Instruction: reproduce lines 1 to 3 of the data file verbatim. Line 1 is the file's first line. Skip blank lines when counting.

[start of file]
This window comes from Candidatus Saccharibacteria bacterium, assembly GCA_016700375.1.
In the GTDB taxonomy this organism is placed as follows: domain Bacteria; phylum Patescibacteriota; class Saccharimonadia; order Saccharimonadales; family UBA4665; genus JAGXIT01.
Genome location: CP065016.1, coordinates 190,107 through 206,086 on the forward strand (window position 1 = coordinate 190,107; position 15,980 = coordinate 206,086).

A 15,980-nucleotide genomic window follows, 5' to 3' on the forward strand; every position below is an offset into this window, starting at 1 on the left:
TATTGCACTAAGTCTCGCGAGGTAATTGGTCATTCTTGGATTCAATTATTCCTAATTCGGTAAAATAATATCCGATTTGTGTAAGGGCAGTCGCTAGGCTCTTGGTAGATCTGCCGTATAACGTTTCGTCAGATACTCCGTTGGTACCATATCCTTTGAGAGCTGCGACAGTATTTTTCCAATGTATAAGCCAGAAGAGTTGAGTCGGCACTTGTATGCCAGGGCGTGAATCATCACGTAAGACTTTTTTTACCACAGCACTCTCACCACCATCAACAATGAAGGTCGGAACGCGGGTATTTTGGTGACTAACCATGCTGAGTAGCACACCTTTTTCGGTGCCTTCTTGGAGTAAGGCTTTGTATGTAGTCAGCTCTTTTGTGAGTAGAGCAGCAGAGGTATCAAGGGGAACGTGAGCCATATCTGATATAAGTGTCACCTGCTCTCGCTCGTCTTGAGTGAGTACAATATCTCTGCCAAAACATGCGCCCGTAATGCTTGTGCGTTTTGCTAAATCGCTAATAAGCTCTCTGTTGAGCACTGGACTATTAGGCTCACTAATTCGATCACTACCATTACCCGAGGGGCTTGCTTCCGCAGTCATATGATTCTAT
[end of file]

This window comes from Candidatus Saccharibacteria bacterium, assembly GCA_016700375.1.
In the GTDB taxonomy this organism is placed as follows: domain Bacteria; phylum Patescibacteriota; class Saccharimonadia; order Saccharimonadales; family UBA4665; genus JAGXIT01.
Genome location: CP065016.1, coordinates 190,107 through 206,086 on the forward strand (window position 1 = coordinate 190,107; position 15,980 = coordinate 206,086).